And the color for 2018 is… Ultra Violet! Previous years have seen Rose Quartz and Serenity (2016) as a nod to the increasing blurring of genders and Greenery (2017) resembling a need for calm in the increasingly intense worldscape. So what meaning is Pantone striving for with Ultra Violet? Well, the shade was inspired by late music legends Prince, Jimi Hendrix, and David Bowie who helped make purple a prominent color in pop culture. The unique musicians represent creativity and nonconformity, which is the intention behind this Color of the Year. Learn more about what Pantone has to say about its color below.
Why Has Pantone Strived Towards Sharing Colors with Meaning?
“The Pantone Color of the Year has come to mean so much more than ‘what’s trending’ in the world of design; it’s truly a reflection of what’s needed in our world today.” – Laurie Pressman, Vice President of the Pantone Color Institute.
As individuals around the world become more fascinated with color and realize its ability to convey deep messages and meanings, designers and brands should feel empowered to use color to inspire and influence. The Color of the Year is one moment in time that provides strategic direction for the world of trend and design, reflecting the Pantone Color Institute’s year-round work doing the same for designers and brands.
Why Ultra Violet?
According to Pantone, Ultra Violet is “inventive and imaginative” and “lights the way to what is yet to come.” Here’s Pantone’s statement on Ultra Violet:
A dramatically provocative and thoughtful purple shade, PANTONE 18-3838 Ultra Violet communicates originality, ingenuity, and visionary thinking that points us toward the future.
Complex and contemplative, Ultra Violet suggests the mysteries of the cosmos, the intrigue of what lies ahead, and the discoveries beyond where we are now. The vast and limitless night sky is symbolic of what is possible and continues to inspire the desire to pursue a world beyond our own.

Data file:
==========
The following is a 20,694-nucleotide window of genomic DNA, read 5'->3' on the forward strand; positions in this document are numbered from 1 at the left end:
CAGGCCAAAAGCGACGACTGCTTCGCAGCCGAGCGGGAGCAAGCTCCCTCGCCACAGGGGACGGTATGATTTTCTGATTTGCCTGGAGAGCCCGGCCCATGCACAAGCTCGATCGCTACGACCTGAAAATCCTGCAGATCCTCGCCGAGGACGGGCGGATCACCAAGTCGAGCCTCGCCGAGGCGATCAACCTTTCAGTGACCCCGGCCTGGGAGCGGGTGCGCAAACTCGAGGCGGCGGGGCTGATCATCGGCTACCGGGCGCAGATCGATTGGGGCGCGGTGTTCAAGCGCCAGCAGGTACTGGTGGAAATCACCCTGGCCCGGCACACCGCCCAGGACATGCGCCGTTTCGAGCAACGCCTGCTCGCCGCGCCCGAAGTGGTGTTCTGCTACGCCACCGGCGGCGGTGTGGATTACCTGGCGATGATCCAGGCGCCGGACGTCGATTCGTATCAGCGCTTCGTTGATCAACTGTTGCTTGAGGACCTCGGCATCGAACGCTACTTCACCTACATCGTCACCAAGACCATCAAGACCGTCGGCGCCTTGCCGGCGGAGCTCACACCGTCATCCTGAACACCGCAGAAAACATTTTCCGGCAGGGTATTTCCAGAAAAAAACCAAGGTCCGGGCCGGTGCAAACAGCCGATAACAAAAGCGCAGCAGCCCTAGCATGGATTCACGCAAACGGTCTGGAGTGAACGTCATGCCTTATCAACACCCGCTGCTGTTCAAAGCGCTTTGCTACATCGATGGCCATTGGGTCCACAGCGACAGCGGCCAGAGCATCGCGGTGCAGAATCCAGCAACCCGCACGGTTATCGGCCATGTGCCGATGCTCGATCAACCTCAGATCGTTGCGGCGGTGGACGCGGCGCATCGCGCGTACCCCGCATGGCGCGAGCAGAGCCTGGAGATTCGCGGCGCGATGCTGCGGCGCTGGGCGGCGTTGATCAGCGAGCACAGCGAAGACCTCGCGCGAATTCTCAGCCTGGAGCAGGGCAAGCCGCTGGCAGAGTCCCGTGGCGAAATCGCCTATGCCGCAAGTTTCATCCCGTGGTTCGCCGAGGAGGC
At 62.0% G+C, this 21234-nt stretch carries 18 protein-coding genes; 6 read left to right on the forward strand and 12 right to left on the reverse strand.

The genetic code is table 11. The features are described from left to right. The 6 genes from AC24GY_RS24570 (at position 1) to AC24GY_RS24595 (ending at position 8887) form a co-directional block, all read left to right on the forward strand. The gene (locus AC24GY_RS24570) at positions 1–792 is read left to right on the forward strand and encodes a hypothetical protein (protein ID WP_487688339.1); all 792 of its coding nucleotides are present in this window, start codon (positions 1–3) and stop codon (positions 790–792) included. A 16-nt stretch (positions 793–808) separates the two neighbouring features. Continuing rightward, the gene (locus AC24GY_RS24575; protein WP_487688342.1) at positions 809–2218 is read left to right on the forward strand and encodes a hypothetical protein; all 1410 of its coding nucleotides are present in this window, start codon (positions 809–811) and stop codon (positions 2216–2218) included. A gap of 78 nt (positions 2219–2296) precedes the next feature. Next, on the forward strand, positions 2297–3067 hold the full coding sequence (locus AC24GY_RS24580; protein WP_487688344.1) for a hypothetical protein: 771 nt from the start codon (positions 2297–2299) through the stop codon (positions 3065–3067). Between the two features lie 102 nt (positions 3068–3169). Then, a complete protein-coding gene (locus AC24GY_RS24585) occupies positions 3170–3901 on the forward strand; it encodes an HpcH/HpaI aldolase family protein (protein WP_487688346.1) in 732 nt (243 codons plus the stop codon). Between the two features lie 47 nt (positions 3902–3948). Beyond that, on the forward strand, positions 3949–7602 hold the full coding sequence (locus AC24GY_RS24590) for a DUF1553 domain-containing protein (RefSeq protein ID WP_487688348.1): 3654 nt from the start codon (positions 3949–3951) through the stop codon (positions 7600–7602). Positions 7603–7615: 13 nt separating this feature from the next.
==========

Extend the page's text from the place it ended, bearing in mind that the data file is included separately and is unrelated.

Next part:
Enigmatic purples have also long been symbolic of counterculture, unconventionality, and artistic brilliance. Musical icons Prince, David Bowie, and Jimi Hendrix brought shades of Ultra Violet to the forefront of western pop culture as personal expressions of individuality. Nuanced and full of emotion, the depth of PANTONE 18-3838 Ultra Violet symbolizes experimentation and non-conformity, spurring individuals to imagine their unique mark on the world, and push boundaries through creative outlets.
Historically, there has been a mystical or spiritual quality attached to Ultra Violet. The color is often associated with mindfulness practices, which offer a higher ground to those seeking refuge from today’s over-stimulated world. The use of purple-toned lighting in meditation spaces and other gathering places energizes the communities that gather there and inspire connection.
How to Use Ultra Violet in Your Design
Pantone always puts together palettes to help you best use its chosen color. See their recommendations below.
Embodying calmness, a palette of hazy and smoky hues effortlessly commingle to create subtle blends and harmonies that are both timeless and time-honored.
Sitting side by side on the color wheel, this palette of like-minded hues with their spirited good humor and playful exuberance makes for easy and engaging color mixes.
An unusual combination of show-stopping saturated color with rich and elegant earth tones creates an adventurous mood full of excitement and drama.
Invoking a sense of mystery, a palette of nature’s blues and greens, combined with the unconventional Ultra Violet and a Silver and Pale Gold metallic, exudes a quiet strength.
Soft and warm, a subtle palette of natural and organic shades accented by a Frosted Almond metallic evokes reassurance and conveys a sense of calm and quiet.
Exploding with zest and energy, this palette of pure, unadulterated color which screams “look at me” comes together to create a bold statement with feelings of excitement and high voltage effects.
Emulating a desert sunset, this is a dramatic palette of brilliantly heightened warm shades that radiate resplendently across the early evening sky.
Inspired by the colors we see in our surroundings, a combination of soft and sweet pastels with an enchanting Ultra Violet and a deep, dark navy Astral Aura conjures up a summer garden in full bloom.
What Do You Think of Ultra Violet?
Does it inspire you like intended? Would you use it in any of your designs this year? Do you like that Pantone sees greater purpose in the colors it chooses? Let us know below.
Want to learn more about UItra Violet? Check out these links: